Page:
The Life of a Baboon Researcher: Part II
By: Elizabeth Winterton
If you don’t like getting up early, don’t be a baboon researcher…
In my last blog I talked about camp and what it’s like to live in a tent in the forest. This week it’s the turn of the baboons.
We currently have 1 fully habituated troop comprising 60 individuals; 21 adult females and 7 adult males. The troop travels around 6km per day throughout their 6km2 home range of miombo woodland, chipiya grassland, and the occasional plain.
Work starts at sunrise with the walk to the previous evenings sleeping site, accompanied by your very own armed scout. Fortunately, on the whole the baboons sleep at the mushitus within a 15 minute walk from camp so it’s not a very arduous journey. Usually greeted by grunts and the sleepy faces of infants, work then begins. This mainly consists of collecting behavioural data on the adult males and females. We also collect GPS data, and have the delightful task of collecting faecal samples, although with their current diet of pods it seems their digestive systems have stopped functioning completely!
The 10 day blocks of research pass quickly with a mixture of all-day follows and 8 hour days split into morning and afternoon research, with a generous lunch break in between which generally comprises of downloading data, checking emails and editing photos.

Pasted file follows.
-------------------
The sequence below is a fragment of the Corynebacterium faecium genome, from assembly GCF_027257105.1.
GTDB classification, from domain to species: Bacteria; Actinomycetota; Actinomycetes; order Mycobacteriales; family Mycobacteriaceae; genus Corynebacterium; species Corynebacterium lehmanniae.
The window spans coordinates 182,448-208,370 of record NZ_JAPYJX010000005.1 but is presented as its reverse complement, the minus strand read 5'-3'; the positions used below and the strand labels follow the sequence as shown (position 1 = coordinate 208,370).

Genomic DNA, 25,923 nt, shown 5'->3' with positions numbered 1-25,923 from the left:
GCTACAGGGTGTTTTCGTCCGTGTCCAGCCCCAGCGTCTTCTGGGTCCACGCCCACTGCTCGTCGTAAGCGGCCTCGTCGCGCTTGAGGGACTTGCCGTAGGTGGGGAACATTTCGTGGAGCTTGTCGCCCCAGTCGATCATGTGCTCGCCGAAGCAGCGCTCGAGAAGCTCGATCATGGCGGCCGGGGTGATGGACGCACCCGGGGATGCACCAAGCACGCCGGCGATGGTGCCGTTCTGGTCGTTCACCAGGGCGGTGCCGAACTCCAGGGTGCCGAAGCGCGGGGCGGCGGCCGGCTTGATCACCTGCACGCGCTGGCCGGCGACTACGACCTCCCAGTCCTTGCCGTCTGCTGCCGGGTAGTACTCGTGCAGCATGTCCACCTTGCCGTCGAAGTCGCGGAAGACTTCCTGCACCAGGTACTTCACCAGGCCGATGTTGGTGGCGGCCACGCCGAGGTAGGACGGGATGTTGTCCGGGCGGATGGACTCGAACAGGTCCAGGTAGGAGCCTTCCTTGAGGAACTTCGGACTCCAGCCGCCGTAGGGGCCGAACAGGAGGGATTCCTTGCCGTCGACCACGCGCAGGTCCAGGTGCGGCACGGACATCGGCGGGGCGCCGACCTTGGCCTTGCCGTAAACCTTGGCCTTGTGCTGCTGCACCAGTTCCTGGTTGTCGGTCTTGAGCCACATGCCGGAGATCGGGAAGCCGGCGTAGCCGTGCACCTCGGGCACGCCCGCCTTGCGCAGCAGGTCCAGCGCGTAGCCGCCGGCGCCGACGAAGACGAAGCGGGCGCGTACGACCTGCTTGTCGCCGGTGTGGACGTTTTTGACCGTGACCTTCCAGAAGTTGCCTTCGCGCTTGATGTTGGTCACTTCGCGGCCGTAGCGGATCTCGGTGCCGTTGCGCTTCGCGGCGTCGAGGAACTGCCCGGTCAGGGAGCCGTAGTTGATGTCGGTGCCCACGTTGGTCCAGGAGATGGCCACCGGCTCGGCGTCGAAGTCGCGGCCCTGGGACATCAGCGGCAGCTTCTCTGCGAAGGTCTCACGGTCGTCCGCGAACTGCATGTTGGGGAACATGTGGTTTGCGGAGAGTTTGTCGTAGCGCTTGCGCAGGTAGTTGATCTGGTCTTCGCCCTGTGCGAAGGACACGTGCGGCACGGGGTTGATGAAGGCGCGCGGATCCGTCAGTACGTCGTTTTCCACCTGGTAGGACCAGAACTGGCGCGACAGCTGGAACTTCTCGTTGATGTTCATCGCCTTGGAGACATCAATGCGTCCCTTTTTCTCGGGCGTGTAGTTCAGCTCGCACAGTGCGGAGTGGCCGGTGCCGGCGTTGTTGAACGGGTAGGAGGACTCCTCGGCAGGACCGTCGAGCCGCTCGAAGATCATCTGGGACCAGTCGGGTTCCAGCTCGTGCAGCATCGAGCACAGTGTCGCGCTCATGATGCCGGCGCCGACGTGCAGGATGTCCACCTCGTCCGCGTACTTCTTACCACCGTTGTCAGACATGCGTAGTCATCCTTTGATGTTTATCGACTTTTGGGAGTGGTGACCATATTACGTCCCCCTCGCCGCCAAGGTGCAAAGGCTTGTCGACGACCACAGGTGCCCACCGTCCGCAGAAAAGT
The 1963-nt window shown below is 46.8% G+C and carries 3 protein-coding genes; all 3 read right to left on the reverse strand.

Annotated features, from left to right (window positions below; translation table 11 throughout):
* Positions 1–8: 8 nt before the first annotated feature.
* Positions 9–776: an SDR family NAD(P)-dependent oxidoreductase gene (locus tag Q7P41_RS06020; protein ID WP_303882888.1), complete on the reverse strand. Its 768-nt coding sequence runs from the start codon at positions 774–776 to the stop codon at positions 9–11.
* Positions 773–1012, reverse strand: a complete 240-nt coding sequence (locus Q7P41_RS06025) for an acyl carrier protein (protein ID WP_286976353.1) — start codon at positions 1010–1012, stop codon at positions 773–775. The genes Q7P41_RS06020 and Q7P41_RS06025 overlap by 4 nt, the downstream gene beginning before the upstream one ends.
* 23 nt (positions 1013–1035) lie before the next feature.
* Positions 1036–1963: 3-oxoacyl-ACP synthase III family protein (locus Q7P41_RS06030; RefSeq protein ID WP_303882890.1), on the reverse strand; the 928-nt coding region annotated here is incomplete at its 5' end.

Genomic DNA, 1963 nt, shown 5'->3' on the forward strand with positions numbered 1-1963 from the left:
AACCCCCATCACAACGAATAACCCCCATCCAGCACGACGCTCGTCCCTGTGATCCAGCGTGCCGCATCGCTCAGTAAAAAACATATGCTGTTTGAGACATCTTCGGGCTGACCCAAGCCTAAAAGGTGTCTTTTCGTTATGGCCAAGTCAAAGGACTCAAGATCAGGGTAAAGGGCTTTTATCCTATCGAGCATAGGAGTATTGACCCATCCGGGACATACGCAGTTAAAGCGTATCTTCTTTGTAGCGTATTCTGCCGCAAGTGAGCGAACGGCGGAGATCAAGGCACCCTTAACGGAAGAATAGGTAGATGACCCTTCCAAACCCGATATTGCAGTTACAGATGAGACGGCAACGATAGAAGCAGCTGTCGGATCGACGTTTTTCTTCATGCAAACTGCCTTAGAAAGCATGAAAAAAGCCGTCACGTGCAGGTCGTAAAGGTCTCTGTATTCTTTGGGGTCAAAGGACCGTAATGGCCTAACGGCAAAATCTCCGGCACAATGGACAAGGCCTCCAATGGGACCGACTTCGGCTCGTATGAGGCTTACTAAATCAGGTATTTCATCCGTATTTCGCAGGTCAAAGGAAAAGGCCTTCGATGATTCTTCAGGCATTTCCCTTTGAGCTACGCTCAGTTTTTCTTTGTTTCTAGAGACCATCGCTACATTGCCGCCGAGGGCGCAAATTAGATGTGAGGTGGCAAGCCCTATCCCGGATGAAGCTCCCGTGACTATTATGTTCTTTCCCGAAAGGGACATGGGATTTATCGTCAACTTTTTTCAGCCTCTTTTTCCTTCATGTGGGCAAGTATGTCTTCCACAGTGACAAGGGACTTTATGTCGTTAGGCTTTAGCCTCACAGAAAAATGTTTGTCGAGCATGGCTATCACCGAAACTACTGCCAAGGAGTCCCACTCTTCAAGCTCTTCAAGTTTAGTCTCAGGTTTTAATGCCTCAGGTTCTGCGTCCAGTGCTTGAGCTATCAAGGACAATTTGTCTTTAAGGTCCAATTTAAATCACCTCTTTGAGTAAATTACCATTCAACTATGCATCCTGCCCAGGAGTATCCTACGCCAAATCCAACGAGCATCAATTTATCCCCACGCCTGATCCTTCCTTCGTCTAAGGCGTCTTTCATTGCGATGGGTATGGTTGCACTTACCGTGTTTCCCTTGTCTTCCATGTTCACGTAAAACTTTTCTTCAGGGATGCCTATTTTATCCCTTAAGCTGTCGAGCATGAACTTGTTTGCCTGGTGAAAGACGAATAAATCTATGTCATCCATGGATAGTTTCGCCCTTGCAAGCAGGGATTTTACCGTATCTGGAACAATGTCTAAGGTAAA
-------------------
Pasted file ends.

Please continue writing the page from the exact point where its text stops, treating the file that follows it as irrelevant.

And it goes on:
On a typical day, the baboons wake up around 6.30am, come down from the sleeping site at 8am, feed for the majority of the day, and then return to a sleeping site by 5.45pm with you concluding work around 6pm. Due to the nature of their habitat, once the baboons have left the mushitu it’s pretty rare if you see all of them at once. Usually we get to see a maximum of 15 at a time if we’re lucky. So this means you spend much of the day walking around with binoculars clamped to your face identifying who’s who. Unfortunately the dense habitat and the relatively large home range means the baboons can literally vanish into thin air (our baboons would make excellent magicians!) and sometimes cannot be found for days at a time; again this is why you have to like walking as you can walk anything up to 20km per day looking for them!!
Baboons crossing from the mushitu into the miombo woodland
However, when with the baboons it is truly amazing, especially as you get to learn about the different personalities and see relationships forming and strengthening. All the adult males seem to have their favourite females, for example, Mr Wizard is either with MJ or Clover, and Mr Cookies is with Loretta, Norah or Patsy, some females are intolerant of each other (Indigo seems to hate everyone!), whereas others appear to have a deep relationship. Infants in the process of being weaned are hilarious as they scream for their mothers to pick them up and let them ride on their backs, and the juveniles are just cheeky, stealing the young infants and play fighting with each other.
It is a rather surreal experience being surrounded by a troop of baboons, and I frequently have to pinch myself, and remind myself that these are wild baboons (although a few in particular like to remind me of this themselves!).
In the plain surrounded by baboons and puku
Mr Cookies giving Loretta some T.L.C.
A screaming infant